Spoofing is becoming so sophisticated that legitimate email senders can struggle to get their emails delivered.
One of the questions we get asked a lot from clients is how to spot a spoofed and fake email. So here are the ways that it is done. Here are the authentication methods that are most frequently targeted by scammers. This article covers if an email is sent from the original sender and not if the contents are safe and are not part of a scam or phishing attempt.
Here is what to look for.
Step 1 – Check the from domain
- Check for mis-spelling of the domain such as a Gmail account with the from address firstname.lastname@example.org.
- They will use a free email service like Hotmail, Gmail or Outlook and even obscure email services that you may not even recognise.
- Check for domains that look very similar to a legitimate domain – so a spoof from ‘paypay.com’ may look like ‘paypal-mail-server.com’. Make sure the domain is EXACTLY what you would expect.
- Check the email has not arrived from a sub-domain such as ‘paypal.example.com’ or ‘paypal.com.qweqwe.example.com’. Nothing before the ‘something.com’ is relevant.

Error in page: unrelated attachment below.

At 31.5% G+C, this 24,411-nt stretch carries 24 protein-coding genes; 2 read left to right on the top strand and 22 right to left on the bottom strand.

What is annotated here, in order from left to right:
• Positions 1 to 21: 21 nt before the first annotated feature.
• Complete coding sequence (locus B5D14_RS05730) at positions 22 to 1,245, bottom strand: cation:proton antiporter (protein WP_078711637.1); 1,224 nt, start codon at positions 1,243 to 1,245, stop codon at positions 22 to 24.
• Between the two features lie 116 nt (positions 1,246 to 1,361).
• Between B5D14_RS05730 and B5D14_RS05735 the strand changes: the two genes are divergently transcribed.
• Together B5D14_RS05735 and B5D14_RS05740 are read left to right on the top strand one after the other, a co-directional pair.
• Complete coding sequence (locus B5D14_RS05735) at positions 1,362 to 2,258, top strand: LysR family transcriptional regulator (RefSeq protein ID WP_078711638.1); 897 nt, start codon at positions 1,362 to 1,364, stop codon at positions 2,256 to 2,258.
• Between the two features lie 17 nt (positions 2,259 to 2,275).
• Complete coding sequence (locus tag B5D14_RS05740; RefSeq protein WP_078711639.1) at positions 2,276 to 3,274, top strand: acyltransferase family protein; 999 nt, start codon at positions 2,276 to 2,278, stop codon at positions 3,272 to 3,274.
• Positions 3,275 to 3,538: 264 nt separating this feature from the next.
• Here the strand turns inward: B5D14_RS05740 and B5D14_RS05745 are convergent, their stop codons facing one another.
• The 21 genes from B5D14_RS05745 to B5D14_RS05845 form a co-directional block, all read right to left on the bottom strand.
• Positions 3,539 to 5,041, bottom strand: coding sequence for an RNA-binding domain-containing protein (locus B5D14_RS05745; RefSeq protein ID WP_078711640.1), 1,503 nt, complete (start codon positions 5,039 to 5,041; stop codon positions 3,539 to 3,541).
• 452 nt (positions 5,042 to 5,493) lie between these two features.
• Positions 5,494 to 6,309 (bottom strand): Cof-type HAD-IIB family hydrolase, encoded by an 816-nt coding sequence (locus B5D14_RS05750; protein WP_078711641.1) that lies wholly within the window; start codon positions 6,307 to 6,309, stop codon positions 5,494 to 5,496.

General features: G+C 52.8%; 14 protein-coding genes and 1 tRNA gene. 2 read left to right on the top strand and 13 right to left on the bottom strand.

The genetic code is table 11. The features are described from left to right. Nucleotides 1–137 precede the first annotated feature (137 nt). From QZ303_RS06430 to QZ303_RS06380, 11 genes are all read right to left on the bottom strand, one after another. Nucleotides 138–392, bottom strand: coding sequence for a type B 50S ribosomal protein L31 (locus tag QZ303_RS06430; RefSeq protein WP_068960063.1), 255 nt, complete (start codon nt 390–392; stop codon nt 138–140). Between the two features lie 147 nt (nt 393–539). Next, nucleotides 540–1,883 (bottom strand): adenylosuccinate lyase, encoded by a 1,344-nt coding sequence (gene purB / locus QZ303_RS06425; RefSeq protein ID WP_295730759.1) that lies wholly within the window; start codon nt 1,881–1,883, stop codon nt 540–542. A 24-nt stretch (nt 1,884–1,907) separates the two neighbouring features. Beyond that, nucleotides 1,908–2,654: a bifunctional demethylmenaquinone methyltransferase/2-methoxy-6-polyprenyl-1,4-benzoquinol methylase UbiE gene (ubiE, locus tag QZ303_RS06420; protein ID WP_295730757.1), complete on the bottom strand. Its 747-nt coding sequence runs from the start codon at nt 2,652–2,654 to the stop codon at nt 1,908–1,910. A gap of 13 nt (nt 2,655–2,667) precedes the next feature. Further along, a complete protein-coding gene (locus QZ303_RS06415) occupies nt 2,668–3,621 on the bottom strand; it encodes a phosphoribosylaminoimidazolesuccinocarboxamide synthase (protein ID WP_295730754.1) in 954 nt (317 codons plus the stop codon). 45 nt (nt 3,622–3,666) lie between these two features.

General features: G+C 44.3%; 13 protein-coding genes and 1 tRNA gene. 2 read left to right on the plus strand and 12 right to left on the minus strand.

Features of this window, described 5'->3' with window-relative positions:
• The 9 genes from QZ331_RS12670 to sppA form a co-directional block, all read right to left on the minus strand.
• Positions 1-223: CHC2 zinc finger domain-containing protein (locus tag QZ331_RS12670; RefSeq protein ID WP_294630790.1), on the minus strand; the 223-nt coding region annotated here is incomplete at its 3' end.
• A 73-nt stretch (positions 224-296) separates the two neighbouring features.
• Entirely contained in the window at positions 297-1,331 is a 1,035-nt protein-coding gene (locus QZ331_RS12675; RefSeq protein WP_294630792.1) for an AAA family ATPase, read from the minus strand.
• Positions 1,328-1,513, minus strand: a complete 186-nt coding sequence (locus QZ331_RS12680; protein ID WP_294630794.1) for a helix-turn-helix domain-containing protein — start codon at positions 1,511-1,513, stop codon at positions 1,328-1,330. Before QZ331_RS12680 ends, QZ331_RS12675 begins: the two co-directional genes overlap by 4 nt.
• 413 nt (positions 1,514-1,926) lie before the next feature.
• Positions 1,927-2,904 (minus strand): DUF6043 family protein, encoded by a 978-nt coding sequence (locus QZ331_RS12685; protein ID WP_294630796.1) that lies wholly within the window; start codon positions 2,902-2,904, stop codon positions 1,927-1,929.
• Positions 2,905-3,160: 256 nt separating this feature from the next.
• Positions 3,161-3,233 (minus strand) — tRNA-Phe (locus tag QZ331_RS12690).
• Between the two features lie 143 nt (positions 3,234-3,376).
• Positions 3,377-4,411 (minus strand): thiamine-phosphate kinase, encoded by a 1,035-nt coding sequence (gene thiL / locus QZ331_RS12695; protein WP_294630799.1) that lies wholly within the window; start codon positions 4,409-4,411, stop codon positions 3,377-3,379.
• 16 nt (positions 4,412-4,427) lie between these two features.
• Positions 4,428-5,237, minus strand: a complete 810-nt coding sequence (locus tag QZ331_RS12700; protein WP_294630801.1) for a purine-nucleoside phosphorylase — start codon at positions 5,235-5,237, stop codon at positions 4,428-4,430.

- Check that clever typography has not been used so ‘paypal.com’ is not ‘páypal.com’, or for ‘microsoft.com’ they have not used an ‘r’ and an ‘n’ to make it ‘rnicrosoft.com’.
- Check that identical foreign language characters are not being used in the domain – so an ‘a’ in English and an ‘a’ in Cyrillic. Web browsers will show the decoded version in the address bar. This is not picked up in Gmail, Apple or Android Mail Clients. It is picked up in Microsoft 365 Outlook but it is not obvious.
Letter by letter is 100% that the email is coming from the domain you expect and not a derivative thereof.
Step 2 – Spam Techniques
- Check the REPLY-TO: Since the spammers don’t have the original email domain they have to use their own email and domain in the reply-to address. If this is different then that may be a scam. They may use similar-looking emails to deceive the recipient.
- Emails addresses to reply-to may be in the body of the email.
- The email body may well have a ‘Click Here’ link to take you directly to the scammers webpage, thereby circumventing the need to reply to the email.
- The only way to easily check the reply-to email address is to actually hit ‘Reply’ on your email client. But obviously not to press Send.
If the email came from a legitimate domain or company, but the reply-to email address is a free email service, take that as a massive red-flag.